Wanting to take a break from the unceasing rain and cold of Northern California, I travel to Mexico for a week to enjoy some warmth and its history, culture, food, and art.
I join a small group in the historic district of Mexico City. What a huge and bustling city! The streets are crowded with people at all hours of the day and night. The Zocalo is the third largest central square in the world (after Tiananmen and Red Squares), and is surrounded by the cathedral and government offices with Aztec ruins just around the corner.
I hope to visit Casa Azul, museum of Frida Kahlo’s work, and am sorely disappointed not to be able to get a ticket. I do see the enormous mural that made Diego Rivera famous, called Dream of a Sunday Afternoon in Alameda Park, that reflects the history of Mexico from the Spanish invasion in 1519 to the 1911 Mexican revolution. Below is one third of the mural. Note Frida Kahlo next to the skeleton, and Diego Rivera beneath her.
Next, we travel to Teotihuacan, the largest urban center of pre-Hispanic Mesoamerica between 200 bc and 650 ad. At 26 km square, the settlement was believed to have had a population of 250,000 at its zenith, but its origin is uncertain and preceded the Aztecs who arrived in the year 1300. It was then abandoned in 1650, but inhabited by others thereafter. Built by slaves, there are two giant pyramids, temples of the sun and moon, as well as many smaller pyramids in between.
Teotihuacan was known to exist in 1730, yet excavation did not begin until 1890. To date, only 5% has been excavated. Much is unknown as no written history has been discovered. The people who built this city were pioneers who developed aqueducts for storing water and a canal system for irrigation of their crops. It continues as a spiritual center for the Mexican people today.
Near the city of Puebla, we visit Cholula, another partially excavated settlement, the oldest continuously occupied place on the continent beginning in 800 bc. Located at the foot of the still-active Popocatepetl volcano, a pyramid with the largest known base was constructed. Archeologists have determined that the layers of the pyramid are 60 meters below the current surface. A beautiful church built in the 1600’s by the Spanish sits atop what remains of the pyramid.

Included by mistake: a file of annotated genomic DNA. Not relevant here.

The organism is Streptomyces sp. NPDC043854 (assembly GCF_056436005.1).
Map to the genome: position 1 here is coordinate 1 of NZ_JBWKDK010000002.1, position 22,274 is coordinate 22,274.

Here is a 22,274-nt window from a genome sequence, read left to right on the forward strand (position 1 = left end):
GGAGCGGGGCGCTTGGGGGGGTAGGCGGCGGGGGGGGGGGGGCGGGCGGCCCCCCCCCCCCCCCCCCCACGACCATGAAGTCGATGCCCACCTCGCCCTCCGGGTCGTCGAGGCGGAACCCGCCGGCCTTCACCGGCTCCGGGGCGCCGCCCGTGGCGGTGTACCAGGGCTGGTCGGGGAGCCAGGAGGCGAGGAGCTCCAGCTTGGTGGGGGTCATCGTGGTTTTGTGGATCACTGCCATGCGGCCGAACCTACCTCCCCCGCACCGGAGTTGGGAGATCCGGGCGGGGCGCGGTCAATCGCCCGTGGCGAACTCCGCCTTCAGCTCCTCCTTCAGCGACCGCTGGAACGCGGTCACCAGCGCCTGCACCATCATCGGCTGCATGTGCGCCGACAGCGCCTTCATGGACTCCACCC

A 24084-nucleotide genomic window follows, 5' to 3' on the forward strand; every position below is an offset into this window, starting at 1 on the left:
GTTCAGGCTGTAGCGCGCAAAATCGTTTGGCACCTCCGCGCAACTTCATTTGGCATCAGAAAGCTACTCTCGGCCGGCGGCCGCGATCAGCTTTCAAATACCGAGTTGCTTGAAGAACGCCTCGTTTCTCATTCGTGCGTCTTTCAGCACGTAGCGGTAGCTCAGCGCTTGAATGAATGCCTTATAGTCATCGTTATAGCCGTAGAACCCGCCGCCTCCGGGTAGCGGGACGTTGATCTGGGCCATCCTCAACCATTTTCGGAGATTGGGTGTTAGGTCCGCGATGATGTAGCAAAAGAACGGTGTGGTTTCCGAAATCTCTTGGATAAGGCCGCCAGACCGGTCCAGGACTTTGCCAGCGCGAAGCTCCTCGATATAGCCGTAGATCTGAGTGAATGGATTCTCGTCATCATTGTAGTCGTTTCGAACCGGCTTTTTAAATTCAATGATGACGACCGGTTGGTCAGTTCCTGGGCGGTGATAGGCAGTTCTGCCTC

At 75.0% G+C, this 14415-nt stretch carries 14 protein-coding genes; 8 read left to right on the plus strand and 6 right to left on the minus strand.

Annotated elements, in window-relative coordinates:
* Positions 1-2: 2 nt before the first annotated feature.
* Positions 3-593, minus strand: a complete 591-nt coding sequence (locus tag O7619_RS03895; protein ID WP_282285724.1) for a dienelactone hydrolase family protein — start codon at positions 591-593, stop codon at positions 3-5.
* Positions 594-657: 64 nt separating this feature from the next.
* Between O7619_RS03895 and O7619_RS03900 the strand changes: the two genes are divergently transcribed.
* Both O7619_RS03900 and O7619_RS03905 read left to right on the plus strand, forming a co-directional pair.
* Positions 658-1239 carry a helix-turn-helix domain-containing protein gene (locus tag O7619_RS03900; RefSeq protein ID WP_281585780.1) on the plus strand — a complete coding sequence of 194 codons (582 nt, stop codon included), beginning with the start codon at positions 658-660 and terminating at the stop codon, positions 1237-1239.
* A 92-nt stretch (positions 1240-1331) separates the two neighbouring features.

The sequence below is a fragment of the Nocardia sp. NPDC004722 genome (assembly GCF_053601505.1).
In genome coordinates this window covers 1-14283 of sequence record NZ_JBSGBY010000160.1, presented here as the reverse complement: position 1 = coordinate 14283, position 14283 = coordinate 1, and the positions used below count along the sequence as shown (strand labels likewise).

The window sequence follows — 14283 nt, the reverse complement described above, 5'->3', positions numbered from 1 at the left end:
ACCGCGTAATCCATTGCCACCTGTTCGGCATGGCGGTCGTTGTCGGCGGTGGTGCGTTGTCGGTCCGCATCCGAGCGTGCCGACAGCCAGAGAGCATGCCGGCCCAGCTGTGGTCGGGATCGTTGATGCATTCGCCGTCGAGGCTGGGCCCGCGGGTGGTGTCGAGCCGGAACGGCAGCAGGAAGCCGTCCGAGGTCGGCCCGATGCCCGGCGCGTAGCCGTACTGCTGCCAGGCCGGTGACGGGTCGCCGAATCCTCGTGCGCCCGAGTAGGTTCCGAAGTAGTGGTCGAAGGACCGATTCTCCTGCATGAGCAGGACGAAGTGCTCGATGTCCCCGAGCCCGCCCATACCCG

Our group has a private tour of one of the nine certified Talavera tile makers in Mexico, where we are shown the entire process that begins with a pile of clay and ends with the exquisite finished products for sale. We watch in awe as one of the artists paints several plates using brushes made from the beards of goats and the tails of horses.
We visit a candle-maker, Viviana, who tells her remarkable story, all the while dipping molds into hot pots of wax at her feet, creating flowers for wedding bouquets. Learning from her ancestors, she started doing this work at the age of 10. Now 76, in the last year she has taught classes highlighting her skills in Ohio, Canada, and Iraq.
The Tule tree of Santa Maria, 70 meters wide at its base, is the largest tree width-wise in the world. It is believed to be over 2,000 years old. As you can see, it is colossal and quite a sight to behold (and I thought the Giant Sequoias had the greatest girth!).
And there’s more. In addition to all of these memorable experiences, we visit a weaver and and then a Mezcal distillery, where we are introduced to the 28 different varieties of Agave plants from which the drink is derived.
On the final day, I take a guided tour of the botanical gardens and learn about the thousands of cactus species and other unique flora native to Oaxaca, as well as the garden’s model environmental stewardship.
I would be remiss not to mention the joy I observed in the Zocalo and on the streets of Oaxaca: bands playing Latin salsa and jazz, couples dancing, parades with giant balloons and brass bands. That just might be what sticks with me most from my week of Mexican travel!